Journal of Information Architecture

SPRING 2011, VOL 3 ISS 1 — Miscellanea

Information Architecture is a Way of Seeing


In the Midwest of the USA where I live, there is a thinly-veiled disdain among Medical Doctors for “Doctors” of Chiropractic. Depending on which generation of MD or DC you consult with, you’ll hear different arguments for why one or the other approach is better. In my personal experience with lower back pain this past Spring, the severity of the malady — and not the weight of the opposing arguments — dictated my immediate course of action: I was unable to walk, weeping from pain and in need of narcotic pain killers. Immediately. And they don’t give prescription pads to DC’s

Pp. 1–4 — doi:10.55135/1015060901/111.005/1.018

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A Case Study of User-centered Location-based Services

SnowSense is one of the projects at the core of the research in Information Design at the IUAV University of Venice, especially dealing with the development of Location Based Services. This article reports on a case study conducted in cooperation with the WSL Institute for Snow and Avalanche Research SLF in Davos, Switzerland. The project sets out to open up new ways for preventing avalanche-related accidents by applying a user-centered design approach and new technologies. The embracing research framework addresses the evolution of LBS and how their adoption changes the way people interact with the places they live, work or act in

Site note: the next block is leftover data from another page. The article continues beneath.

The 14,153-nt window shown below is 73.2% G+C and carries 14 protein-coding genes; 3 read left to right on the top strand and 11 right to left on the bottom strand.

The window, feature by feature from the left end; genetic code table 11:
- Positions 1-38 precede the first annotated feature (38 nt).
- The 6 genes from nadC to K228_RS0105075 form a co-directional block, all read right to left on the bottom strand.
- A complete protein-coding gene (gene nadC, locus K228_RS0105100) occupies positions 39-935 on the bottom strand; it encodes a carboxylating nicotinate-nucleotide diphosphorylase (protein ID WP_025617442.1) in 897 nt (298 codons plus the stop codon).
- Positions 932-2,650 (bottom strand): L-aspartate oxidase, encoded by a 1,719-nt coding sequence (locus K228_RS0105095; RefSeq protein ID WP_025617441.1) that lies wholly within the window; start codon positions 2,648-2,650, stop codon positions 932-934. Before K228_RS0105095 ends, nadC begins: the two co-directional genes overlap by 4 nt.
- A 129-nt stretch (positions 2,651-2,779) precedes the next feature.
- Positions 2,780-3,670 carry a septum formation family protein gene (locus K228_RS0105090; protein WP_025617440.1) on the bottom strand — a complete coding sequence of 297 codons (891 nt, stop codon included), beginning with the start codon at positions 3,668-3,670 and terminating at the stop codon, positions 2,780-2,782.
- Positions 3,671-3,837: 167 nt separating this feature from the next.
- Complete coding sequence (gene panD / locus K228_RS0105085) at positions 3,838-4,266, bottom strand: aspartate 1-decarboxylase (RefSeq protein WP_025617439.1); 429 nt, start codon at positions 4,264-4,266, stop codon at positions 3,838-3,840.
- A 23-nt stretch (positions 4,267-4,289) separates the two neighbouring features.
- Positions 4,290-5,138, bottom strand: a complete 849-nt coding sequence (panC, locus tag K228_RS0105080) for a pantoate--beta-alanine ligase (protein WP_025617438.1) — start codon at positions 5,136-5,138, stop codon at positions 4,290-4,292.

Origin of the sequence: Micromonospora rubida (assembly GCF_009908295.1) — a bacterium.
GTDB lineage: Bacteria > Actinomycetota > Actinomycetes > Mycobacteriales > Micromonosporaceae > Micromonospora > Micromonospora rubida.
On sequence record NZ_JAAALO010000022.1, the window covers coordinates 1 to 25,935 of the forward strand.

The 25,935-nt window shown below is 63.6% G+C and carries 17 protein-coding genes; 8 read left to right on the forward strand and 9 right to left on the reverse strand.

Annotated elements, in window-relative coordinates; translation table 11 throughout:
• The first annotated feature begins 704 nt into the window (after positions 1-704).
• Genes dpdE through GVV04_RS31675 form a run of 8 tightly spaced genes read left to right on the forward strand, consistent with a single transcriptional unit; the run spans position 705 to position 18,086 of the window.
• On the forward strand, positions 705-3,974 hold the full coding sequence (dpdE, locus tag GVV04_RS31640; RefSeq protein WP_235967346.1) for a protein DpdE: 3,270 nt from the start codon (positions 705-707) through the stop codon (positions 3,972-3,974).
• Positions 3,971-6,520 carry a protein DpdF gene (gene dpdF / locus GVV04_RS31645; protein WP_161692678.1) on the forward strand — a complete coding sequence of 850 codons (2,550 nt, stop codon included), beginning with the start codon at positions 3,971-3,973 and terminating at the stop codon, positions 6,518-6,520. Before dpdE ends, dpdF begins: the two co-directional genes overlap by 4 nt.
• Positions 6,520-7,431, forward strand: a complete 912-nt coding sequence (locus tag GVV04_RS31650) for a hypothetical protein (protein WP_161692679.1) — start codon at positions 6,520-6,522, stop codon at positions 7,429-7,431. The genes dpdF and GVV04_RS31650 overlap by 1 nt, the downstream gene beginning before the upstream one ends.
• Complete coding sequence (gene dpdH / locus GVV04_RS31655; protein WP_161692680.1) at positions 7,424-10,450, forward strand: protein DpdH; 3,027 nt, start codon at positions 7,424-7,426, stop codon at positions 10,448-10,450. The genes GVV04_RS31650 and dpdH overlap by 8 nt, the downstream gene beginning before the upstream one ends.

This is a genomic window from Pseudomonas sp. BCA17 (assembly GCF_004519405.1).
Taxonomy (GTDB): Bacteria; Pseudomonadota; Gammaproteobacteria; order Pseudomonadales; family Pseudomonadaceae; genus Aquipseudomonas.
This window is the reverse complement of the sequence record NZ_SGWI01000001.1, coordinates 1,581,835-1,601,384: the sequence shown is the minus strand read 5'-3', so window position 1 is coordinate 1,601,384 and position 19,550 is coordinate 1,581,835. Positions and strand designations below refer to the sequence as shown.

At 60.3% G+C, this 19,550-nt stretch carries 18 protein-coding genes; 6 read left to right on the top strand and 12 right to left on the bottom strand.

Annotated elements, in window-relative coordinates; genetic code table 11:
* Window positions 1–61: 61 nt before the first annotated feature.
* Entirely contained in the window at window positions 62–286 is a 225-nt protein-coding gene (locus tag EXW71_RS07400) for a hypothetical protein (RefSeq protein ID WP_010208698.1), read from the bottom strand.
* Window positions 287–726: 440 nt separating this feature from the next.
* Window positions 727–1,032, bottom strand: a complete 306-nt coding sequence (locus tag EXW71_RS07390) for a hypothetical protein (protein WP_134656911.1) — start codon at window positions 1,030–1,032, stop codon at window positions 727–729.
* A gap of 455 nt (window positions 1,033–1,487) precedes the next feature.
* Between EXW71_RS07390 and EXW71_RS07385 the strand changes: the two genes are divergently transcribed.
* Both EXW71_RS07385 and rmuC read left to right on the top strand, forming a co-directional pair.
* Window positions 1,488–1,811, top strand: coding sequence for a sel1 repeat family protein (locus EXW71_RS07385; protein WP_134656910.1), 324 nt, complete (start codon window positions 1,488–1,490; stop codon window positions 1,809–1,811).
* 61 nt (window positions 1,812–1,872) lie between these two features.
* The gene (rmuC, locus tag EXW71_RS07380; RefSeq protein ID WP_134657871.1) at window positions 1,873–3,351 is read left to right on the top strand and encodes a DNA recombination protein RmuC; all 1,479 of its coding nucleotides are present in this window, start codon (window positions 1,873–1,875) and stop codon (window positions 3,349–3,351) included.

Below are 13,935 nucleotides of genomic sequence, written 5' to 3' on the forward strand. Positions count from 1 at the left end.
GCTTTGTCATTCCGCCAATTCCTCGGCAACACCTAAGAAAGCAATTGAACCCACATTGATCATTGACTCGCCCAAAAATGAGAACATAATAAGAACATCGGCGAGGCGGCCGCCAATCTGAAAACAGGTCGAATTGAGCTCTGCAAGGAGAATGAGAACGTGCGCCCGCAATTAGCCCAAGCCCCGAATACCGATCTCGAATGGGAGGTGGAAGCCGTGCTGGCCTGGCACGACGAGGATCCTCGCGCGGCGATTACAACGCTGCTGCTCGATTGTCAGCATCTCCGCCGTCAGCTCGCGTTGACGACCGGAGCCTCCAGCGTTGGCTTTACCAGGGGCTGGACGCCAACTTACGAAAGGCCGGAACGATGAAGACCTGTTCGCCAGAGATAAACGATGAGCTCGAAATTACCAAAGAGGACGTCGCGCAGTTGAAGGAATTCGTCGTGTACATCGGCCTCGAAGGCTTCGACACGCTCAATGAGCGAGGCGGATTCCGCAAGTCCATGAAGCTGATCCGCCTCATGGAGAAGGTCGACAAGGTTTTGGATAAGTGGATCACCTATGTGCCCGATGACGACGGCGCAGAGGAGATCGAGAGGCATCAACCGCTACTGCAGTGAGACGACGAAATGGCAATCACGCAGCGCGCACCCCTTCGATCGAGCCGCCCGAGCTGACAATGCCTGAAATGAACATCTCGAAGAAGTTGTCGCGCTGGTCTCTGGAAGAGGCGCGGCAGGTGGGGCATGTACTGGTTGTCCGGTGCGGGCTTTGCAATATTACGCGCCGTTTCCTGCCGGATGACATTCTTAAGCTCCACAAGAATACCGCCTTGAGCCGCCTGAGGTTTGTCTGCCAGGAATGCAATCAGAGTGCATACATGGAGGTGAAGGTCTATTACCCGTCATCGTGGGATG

Pp. 5–20 — doi:10.55135/1015060901/111.005/2.019

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Web Information Architecture

A Very Inclusive Practice

Information architecture is a critical aspect of the organizational use of the Web to deliver information and to communicate with clients. It is a relatively new instance of information organization and, although it draws from traditional practices such as library and information science, Web information architecture has its own characteristics and unique contexts. The practice of Web information architecture must forge its own identity. This research paper contributes to a greater understanding of Web information architecture as a practice that requires myriad conversations, negotiations and collaborations as it is carried out in large organizations. It is also a practice that is undertaken by multiple and diverse people who all make a contribution to the information structures of the enterprise website

Pp. 21–44 — doi:10.55135/1015060901/111.005/3.020

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The end product of information architecture can be many different things: a website, a movie, a book, a game such as chess, the location of products in supermarkets. Indeed, as more of these cultural artifacts become digital, their purely informational nature is becoming more prominent

Pp. 45–53 — doi:10.55135/1015060901/111.005/4.021

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